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Emmy HallEmmy Hall Earns RCC president's appreciation

As soon as she started taking a rock climbing class her first term at Rogue Community College, Emmy Hall recognized the career path she wanted to pursue.

Now she’s working toward an Associate of Arts transfer degree in Health and Physical Education and plans to continue her education in the Southern Oregon University outdoor adventure leadership program.

Hall, 24, was honored for her many contributions to RCC. On April 18 she received the President’s Appreciation Award at Honors Night. Hall said she “giggled hysterically for 10 minutes” upon learning she had won the award. She also is a recipient of the Rogue Heroes Scholarship from the RCC Foundation.

“It’s been huge for my confidence to get recognized for working hard,” she said. “Someone noticed. . .it’s an excellent pat on the back.”

Hall, who approaches life with throttle wide open, started RCC’s new Outdoor Club, which won the 2014 RCC Club of Year Award. With more than 100 Facebook “friends,” the club holds monthly activities including hikes, rock-climbing workshops, and community service projects.

Hall also is director of activities for Redwood Campus student government, sponsoring blood drives, financial literacy workshops, and more. In addition, she works 10-15 hours a week for the RCC Financial Aid Department.

“I’m falling back into old ways,” she said about her busy life. Hall graduated in 2008 from Grants Pass High School where she edited the school paper and yearbook and was active in several clubs.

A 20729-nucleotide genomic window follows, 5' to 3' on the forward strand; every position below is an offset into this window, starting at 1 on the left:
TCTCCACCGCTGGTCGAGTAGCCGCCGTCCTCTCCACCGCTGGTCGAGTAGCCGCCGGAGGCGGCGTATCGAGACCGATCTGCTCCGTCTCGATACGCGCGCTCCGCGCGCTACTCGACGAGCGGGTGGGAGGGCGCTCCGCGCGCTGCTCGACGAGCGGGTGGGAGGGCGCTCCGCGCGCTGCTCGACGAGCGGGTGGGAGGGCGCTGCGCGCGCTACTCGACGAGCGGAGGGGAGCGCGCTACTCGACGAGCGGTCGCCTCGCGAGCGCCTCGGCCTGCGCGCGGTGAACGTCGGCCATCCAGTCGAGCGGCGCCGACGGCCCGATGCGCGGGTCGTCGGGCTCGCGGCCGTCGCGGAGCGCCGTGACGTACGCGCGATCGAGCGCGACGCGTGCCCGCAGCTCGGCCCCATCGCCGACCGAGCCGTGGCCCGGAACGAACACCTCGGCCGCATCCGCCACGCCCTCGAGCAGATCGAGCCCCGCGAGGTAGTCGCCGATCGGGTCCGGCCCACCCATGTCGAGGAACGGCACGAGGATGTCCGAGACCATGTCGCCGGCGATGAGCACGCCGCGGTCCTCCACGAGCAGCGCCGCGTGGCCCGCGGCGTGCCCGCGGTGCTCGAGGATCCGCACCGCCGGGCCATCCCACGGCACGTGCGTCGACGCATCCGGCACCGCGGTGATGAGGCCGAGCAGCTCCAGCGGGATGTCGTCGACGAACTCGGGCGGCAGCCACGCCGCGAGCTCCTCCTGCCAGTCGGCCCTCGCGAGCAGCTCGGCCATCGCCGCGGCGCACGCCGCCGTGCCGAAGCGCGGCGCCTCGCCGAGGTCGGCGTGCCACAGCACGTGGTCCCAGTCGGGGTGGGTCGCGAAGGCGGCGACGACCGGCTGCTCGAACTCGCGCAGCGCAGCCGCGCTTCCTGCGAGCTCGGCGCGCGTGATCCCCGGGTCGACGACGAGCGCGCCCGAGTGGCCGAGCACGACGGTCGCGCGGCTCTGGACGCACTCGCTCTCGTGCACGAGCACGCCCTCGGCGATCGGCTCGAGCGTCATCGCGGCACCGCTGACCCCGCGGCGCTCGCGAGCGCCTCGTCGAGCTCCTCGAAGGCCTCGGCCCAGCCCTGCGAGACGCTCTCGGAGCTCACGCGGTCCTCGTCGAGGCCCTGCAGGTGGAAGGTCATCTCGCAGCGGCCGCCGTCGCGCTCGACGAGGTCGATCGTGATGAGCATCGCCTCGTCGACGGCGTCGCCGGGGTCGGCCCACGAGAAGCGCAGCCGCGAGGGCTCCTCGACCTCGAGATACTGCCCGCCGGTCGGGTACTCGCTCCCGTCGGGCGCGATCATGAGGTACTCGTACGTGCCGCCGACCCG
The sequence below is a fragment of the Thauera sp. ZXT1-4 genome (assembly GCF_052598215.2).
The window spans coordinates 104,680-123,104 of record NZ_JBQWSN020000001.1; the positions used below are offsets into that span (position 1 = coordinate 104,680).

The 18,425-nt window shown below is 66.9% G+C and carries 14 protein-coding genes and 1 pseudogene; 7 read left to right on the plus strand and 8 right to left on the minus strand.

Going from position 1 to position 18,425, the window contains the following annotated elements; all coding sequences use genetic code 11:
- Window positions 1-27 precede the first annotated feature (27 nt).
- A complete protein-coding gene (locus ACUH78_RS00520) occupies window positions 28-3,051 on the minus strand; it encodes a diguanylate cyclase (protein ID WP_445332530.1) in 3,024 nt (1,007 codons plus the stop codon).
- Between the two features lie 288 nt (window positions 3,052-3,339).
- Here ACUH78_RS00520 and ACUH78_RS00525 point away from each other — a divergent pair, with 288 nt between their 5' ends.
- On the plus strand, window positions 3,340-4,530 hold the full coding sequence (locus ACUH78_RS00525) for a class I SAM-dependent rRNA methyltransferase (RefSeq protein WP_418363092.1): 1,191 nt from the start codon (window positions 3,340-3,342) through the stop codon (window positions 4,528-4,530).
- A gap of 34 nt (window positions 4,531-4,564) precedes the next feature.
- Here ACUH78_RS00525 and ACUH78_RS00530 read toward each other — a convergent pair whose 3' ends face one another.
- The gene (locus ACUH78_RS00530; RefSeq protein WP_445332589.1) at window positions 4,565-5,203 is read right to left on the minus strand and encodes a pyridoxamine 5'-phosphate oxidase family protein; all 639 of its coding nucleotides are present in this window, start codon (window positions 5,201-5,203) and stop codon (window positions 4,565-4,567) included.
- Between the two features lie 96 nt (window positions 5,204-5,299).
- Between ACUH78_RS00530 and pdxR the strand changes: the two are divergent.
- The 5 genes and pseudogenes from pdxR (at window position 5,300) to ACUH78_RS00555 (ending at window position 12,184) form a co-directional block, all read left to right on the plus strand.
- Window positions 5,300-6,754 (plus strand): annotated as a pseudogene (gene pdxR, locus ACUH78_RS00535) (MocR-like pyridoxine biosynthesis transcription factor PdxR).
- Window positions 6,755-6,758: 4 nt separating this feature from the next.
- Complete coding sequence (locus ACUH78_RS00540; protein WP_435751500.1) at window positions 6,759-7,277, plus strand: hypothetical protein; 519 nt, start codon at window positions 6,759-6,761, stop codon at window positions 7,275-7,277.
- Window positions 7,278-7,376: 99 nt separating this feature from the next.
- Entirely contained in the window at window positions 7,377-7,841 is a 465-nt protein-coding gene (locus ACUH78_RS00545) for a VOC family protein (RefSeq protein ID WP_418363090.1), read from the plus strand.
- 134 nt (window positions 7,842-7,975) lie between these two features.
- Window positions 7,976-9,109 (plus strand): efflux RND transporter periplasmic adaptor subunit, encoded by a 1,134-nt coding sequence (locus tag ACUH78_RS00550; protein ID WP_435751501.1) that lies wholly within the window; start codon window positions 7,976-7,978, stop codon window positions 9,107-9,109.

After high school Hall worked in mental health facilities for youth and adults. Then two years ago her 17-year-old brother Garth died in a fall in Hellgate Canyon, and life changed dramatically for Hall. She began drinking excessively to ease the pain and eventually entered a rehabilitation facility.

“As horrible an experience as it was, it was an opportunity to reinvent myself, and I did,” said Hall, who’s been sober since and enrolled spring term 2013 at RCC.

“When I first got to RCC, I stayed fairly quiet, taking it all in and seeing what college was all about,” she recalled. Now she’s excited about the range of opportunities her major offers, such as outdoor therapy and recreation programs.

“I want to do something fun for a living. I’m passionate about it and also incredibly focused on safety because of my brother,” she explained. “College isn’t just about learning in class — but collectively the student life experience as a whole,” she added.

“I’m having fun being a student and enjoying the experience.”

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